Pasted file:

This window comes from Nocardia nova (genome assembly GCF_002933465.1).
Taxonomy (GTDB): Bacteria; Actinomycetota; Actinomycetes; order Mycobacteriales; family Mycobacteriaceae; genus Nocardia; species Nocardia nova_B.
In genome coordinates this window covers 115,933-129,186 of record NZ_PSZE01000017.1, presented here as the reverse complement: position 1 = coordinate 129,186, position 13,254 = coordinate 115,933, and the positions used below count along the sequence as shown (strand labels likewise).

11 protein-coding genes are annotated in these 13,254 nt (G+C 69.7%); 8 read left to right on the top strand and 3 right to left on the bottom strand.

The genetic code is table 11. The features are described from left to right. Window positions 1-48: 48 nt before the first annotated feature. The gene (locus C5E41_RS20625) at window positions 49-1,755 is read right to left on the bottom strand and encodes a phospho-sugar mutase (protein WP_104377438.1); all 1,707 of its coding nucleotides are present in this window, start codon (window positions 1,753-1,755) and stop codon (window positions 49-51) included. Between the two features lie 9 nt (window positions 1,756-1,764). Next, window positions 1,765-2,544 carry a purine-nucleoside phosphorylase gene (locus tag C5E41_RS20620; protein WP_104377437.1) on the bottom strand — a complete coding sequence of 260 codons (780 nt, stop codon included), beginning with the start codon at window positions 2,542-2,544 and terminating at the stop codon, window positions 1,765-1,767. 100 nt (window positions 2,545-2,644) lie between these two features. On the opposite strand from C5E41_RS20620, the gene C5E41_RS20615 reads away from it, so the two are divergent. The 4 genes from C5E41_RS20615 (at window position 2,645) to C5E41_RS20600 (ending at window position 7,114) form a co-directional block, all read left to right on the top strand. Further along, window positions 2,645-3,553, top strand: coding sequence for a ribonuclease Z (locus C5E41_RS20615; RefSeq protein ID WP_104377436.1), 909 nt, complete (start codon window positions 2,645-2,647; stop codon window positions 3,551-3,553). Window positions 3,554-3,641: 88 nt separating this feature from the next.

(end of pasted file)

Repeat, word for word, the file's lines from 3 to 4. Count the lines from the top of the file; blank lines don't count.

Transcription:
In genome coordinates this window covers 115,933-129,186 of record NZ_PSZE01000017.1, presented here as the reverse complement: position 1 = coordinate 129,186, position 13,254 = coordinate 115,933, and the positions used below count along the sequence as shown (strand labels likewise).

11 protein-coding genes are annotated in these 13,254 nt (G+C 69.7%); 8 read left to right on the top strand and 3 right to left on the bottom strand.